We attempt to go beyond media representations as we explore the following question: Is Ben & Jerry′s Inc. a socially responsible organization? This exploration includes a description of the concept of corporate social responsibility, and an investigation of some specific actions by Ben & Jerry’s to ascertain whether or not these actions are indeed socially responsible in nature.
With the rise in calls for the democratizing of the workplace and for greater entrepreneurship and innovation in work roles, the concept of internal marketing has achieved…
With the rise in calls for the democratizing of the workplace and for greater entrepreneurship and innovation in work roles, the concept of internal marketing has achieved some prominence as a mechanism, especially for service firms. Considers the possibility that women may be “natural” internal marketers and that, when they establish and dominate the culture of a business enterprise, this may make for more cohesive organizational arrangements and hence more successful business. Introduces a framework for operating a parallel or collateral organization which focuses on development and improvement and considers its implications for management style. Examines characteristics of the male and female character structure to see how they might impact on communication and management style. Concludes that female managers will be characteristically more at home with the requirements of a marketized enterprise and that this can be of positive benefit to the “health” of members’ working relationships and of overall corporate performance.
(2) Relationship of Hypovitaminosis B1 to Man—Beriberi.—In human beings the only influence of vitamin B1 is that in relation to beriberi. This disease occurs in two forms—(a) Dry Type: Characterised by muscular wasting, anaesthesia of the skin, and finally paralysis of the legs, and in some cases of the arms, intercostal muscles, and diaphragm; there is an associated degeneration of the peripheral nerves, both motor and sensory; and (b) Wet Type: The most marked feature in this form is oedema of limbs and trunk, and effusion into the serous cavities; dilatation of the heart with congestion of the lungs is present, and there is a high mortality from cardiac failure.
This chapter highlights an unexplored aspect of corporate social responsibility, that is animal violence and welfare. According to (Dadds, M. R., Turner, C. M., & McAloon…
This chapter highlights an unexplored aspect of corporate social responsibility, that is animal violence and welfare. According to (Dadds, M. R., Turner, C. M., & McAloon, J. (2002). Developmental links between cruelty to animals and human violence. The Australian and New Zealand Journal of Criminology, 35(3), 363–382), cruelty against animals can be a predictor of future violence. If one wants to avoid violence in general, one has to think about ways to prevent violence against animals. No longer accepting violence against animals in the fashion industry, a sector that has a big impact on youth, can be a major step in the reduction of violence.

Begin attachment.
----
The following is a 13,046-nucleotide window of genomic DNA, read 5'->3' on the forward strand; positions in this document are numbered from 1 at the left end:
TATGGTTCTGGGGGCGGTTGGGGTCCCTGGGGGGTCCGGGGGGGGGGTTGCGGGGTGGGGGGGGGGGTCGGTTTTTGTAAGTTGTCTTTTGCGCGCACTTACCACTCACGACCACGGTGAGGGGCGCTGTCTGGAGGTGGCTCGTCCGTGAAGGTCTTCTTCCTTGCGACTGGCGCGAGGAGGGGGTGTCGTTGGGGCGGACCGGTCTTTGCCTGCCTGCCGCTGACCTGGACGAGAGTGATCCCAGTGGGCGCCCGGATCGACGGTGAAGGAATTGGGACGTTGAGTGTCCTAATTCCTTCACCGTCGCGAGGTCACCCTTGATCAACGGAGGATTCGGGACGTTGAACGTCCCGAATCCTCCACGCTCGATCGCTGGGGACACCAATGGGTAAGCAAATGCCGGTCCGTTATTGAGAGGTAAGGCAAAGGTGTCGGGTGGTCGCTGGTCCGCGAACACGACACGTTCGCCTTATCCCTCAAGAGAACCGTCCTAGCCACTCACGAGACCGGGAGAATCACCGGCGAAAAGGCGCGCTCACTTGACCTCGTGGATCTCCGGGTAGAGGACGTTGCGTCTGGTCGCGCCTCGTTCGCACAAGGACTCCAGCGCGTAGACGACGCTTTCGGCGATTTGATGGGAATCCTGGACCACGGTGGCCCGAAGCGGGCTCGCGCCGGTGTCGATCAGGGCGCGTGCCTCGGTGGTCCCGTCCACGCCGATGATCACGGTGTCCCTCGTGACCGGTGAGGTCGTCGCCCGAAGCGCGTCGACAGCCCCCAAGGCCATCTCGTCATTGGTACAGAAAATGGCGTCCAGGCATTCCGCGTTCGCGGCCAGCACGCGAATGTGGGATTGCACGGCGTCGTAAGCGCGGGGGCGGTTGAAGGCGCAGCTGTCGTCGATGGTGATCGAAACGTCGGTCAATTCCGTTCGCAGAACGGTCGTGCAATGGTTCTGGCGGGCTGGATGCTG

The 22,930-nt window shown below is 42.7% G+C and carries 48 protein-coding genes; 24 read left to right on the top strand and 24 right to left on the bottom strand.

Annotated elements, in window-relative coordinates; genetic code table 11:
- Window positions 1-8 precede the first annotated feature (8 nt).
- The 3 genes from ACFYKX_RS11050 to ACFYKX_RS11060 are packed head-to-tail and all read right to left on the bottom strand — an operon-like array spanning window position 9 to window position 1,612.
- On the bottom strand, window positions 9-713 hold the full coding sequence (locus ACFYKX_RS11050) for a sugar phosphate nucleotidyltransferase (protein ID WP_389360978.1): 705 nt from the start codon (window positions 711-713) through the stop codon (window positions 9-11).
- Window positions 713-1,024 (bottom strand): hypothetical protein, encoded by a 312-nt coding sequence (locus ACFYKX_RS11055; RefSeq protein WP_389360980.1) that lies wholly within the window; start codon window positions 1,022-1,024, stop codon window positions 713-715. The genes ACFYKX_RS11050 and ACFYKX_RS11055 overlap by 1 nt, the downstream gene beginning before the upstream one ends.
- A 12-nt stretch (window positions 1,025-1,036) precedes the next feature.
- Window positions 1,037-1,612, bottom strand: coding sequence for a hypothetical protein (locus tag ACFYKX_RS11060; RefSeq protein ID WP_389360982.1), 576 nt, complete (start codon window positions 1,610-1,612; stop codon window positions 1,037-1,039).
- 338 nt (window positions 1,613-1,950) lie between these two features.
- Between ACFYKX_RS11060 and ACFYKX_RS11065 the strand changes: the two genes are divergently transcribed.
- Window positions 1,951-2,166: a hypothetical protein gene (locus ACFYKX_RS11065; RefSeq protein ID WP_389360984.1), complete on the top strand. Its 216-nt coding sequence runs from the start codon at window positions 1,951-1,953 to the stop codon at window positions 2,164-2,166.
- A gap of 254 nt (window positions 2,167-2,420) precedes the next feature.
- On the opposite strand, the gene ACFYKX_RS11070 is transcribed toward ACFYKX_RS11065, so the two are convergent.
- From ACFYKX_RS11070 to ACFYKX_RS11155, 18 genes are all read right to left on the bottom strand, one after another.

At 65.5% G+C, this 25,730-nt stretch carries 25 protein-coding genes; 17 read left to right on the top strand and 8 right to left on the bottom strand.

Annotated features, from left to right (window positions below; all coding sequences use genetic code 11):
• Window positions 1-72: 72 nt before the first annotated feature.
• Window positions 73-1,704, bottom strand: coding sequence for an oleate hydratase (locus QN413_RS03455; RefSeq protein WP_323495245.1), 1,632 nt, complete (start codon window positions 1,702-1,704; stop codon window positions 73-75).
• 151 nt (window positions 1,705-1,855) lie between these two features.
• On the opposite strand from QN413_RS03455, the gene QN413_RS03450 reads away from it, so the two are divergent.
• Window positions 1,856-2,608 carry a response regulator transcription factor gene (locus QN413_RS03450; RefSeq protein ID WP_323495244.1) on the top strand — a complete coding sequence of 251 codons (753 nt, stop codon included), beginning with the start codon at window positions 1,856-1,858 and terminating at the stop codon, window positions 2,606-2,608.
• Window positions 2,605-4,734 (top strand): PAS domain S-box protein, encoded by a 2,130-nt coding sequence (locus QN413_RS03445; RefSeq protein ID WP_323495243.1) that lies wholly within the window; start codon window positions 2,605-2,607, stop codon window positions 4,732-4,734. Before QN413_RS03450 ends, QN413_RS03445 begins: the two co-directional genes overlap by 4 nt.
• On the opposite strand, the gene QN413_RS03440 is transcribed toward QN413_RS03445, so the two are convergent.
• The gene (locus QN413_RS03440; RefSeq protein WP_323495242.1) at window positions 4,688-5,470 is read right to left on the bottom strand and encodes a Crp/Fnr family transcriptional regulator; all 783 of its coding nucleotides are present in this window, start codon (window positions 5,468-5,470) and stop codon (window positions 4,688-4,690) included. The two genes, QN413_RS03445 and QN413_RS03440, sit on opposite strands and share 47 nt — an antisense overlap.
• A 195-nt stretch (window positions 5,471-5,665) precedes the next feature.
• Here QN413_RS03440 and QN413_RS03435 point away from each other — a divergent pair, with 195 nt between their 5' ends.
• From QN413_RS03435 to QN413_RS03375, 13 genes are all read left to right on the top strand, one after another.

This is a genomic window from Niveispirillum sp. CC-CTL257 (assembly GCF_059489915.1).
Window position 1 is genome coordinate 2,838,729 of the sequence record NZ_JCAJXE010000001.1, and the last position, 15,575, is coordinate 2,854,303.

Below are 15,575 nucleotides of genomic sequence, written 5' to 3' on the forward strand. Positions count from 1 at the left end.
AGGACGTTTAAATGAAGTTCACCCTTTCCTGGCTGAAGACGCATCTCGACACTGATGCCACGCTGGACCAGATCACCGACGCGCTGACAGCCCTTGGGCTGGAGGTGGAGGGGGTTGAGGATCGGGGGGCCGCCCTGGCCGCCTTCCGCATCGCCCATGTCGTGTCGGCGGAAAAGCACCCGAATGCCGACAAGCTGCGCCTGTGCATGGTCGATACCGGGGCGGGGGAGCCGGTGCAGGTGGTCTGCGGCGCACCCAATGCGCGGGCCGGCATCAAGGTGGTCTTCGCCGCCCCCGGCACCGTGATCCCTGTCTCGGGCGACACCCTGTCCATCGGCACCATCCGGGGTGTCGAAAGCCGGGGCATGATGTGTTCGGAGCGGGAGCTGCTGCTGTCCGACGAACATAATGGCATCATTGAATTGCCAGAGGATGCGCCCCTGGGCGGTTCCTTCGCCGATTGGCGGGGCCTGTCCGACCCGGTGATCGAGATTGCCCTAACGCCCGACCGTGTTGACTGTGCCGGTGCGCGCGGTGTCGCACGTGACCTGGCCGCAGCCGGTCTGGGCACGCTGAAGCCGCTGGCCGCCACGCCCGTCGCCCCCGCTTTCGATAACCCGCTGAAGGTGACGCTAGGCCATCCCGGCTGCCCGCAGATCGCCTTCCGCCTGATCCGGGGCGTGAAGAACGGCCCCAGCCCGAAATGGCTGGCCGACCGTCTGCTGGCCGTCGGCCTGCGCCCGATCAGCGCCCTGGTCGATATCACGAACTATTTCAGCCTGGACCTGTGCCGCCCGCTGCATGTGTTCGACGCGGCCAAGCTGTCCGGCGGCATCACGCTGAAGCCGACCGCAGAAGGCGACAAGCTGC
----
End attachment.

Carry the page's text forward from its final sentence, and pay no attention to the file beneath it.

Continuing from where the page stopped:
The purpose of this chapter is to analyse how non-violence against animals is integrated as a business strategy into the fashion industry and how companies are trying to influence each other. The methodological approach is based on qualitative comparative studies between small and large firms. Five cases are selected taking multiple levels of corporate sustainability into account: JBC, ARFshop, Doekjes en Broekjes, Bellerose and Fake Fur.
The research shows that large companies do more to benefit human welfare, whereas the smaller ones attach more importance to the environment. Yet all companies agreed that long-term relationships are crucial in partnerships and that the process of exchanging information is valuable in order to act in a transparent way. They are all aware that animal welfare and environmental welfare will gain importance in the future, and therefore something must be done about the impact companies have. Hence, they are implementing strategies at their own pace to benefit the welfare of animals. A change in mind set is growing, slowly but certainly and partnerships with NGOs can benefit this transition process.
This book has presented theoretically driven empirical research that confirms the impact of workplace bullying on the community college campus. Theoretical insights and…
This book has presented theoretically driven empirical research that confirms the impact of workplace bullying on the community college campus. Theoretical insights and methods such as equal opportunity theory (Mithaug, 1996), Hochschild’s emotional labour (2003), McPhail’s culture management theory (2002), Bandura’s self-efficacy (1977), and theories on power (Goldblatt, 2007) provide a framework for these data. Further, social dominance theories, (Sidanius & Pratto, 1999) and employee disengagement theories (Samnani, Salamon, & Singh, 2014) give different lenses from which to consider bullying.
Theories provide solid backdrops, yet for those facing workplace bullying, there is nothing theoretical about the experience. The abuse is real and demoralizing; by the definition used throughout this book, bullying is escalating (Einarsen, 2003). In response to bullying, study respondents confirm filing EEO complaints, leaving the job, taking stress leave, and changing work schedules to find relief. The following scenarios provide an opportunity to reflect objectively on workplace bullying and its application to different community college constituencies.
The goal for each discussion is to find relief for the target, and develop recommendations to create a healthy environment. As one reflects on these scenarios, one also needs to consider: (1) A rationale reaction or strategy that is not informed by outrage, anger, or helplessness, (2) what resources can be or should be at the disposal of the target, and (3) what policies or legislations are available to assist the target. Readers should be encouraged to utilize the findings and data in this book and policy at their respective institutions to craft possible solutions. These scenarios are appropriate for those considering the nuances of workplace bullying and leadership in scholastic or practical arenas. Further, emerging leaders and graduate students can also consider solutions to workplace bullying.